Editing your Writing and Making it Stand-out (Non-fiction)

Editing an article has four parts.  I have described them in the order followed.

Structure Edit, Find the article’s angle. What is the central theme the author wants to communicate.  For instance, in an analysis article of the story Yellow Wallpaper, the writer chose to illustrate how the story was not about mental illness as is popularly assumed, but gender inequality and the tendency to see women as inferior irrational beings.

Once you discover this author angle, things become easier.  List out various points made  by a writer, and group them into categories.  That can then be ordered into a nice flow. For instance, in an abstract written for a conference topic on technical writers making videos, the abstract began with why video making is important to writers these days, then the various skills that the conference session would try to cover, and what exercises would be conducted.

Content editing requires the editor to look at each point with a keen eye. Facts that look dubious are worth a quick check.  Of course, you cannot and should not fact-check as much as the writer, and the idea is to only look for red flags, or something suspect. Repetition of points is another thing to look out for.  Although this should not include repetition for the sake of poetry or emphasis.  You can also suggest points that may go with the article’s theme.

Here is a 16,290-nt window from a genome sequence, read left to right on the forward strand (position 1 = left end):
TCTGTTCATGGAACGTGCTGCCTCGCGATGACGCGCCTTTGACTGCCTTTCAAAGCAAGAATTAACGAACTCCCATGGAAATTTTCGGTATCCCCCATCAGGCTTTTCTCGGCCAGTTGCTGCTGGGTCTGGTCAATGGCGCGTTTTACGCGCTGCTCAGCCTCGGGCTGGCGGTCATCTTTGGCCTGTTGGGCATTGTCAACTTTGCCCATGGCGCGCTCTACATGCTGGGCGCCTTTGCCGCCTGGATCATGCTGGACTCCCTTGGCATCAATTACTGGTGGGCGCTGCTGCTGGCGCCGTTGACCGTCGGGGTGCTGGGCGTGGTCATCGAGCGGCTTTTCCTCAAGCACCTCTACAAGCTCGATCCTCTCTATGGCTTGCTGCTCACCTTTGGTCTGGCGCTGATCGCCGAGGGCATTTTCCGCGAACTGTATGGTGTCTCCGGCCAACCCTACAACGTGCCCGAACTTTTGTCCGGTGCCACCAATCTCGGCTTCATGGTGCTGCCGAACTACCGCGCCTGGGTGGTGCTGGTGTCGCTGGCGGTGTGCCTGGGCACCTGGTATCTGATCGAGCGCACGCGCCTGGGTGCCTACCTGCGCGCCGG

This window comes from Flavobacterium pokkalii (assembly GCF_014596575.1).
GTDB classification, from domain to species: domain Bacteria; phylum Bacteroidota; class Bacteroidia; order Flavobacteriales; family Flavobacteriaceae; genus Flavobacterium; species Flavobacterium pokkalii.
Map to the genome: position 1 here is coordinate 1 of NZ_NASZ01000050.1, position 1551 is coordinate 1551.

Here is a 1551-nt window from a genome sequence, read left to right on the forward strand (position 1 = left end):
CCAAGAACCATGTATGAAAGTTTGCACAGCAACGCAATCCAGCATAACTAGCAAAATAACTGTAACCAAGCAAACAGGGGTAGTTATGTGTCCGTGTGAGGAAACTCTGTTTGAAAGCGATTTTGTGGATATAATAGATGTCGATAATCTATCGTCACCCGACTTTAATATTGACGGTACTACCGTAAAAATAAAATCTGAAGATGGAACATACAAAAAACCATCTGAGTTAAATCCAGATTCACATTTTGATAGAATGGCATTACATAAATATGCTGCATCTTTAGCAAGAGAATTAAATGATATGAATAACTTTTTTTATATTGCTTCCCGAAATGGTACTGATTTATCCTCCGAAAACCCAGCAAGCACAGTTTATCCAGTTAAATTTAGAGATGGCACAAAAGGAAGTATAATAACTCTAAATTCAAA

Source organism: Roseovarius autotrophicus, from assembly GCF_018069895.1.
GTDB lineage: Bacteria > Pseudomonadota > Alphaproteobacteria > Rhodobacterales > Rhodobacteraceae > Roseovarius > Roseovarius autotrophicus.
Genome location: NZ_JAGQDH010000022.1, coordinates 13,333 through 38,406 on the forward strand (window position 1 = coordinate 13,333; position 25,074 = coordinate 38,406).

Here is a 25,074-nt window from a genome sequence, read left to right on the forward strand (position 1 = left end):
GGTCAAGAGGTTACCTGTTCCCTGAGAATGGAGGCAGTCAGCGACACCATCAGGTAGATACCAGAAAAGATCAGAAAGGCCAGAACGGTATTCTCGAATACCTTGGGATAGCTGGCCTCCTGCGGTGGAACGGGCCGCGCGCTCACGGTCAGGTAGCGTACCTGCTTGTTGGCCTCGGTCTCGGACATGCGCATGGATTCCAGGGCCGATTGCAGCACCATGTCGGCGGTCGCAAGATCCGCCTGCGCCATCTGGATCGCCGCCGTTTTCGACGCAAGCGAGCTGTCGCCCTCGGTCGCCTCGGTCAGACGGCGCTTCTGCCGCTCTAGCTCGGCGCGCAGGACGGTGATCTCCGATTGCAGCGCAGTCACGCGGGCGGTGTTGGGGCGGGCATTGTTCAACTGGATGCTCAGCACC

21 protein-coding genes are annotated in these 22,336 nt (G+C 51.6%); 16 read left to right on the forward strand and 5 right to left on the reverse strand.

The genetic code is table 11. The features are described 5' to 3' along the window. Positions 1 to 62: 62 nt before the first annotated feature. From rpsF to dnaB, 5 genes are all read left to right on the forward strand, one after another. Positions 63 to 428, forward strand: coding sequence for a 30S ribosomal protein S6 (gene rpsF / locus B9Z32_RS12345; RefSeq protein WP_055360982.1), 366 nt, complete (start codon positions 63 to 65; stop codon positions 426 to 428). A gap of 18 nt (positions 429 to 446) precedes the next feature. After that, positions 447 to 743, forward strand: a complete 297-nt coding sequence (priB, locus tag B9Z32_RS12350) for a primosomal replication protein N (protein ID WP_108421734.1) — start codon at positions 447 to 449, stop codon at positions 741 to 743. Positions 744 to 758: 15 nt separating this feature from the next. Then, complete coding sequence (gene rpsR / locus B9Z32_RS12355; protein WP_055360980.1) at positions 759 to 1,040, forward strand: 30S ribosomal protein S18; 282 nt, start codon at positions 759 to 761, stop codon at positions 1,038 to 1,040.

Style Edit, looks at the style of the overall article. Could you have started better, perhaps with an anecdote (that you can make up) or a quote. If using an anecdote to start, reference it at the end as well to neatly tie up the article. Try to add narrative turns that lead from one paragraph to the other, a sort of hook to the next paragraph. And ensure that persons and entities are referenced in a tidy manner. Avoid language that sounds pompous, and sentences that sound wordy: the idea is to communicate things in the shortest and easiest sentences possible. Try to use evocative words, or words that trigger a nice image or visual, like guzzle, heap, scoffed, although do not go overboard.

Presentation Edit This is all about nitty-gritties like spelling, grammar, and headlines. Check if the headline is strong, and gives insight into the article and perhaps even dramatises it (Who actually won Independence for India?).

 

 

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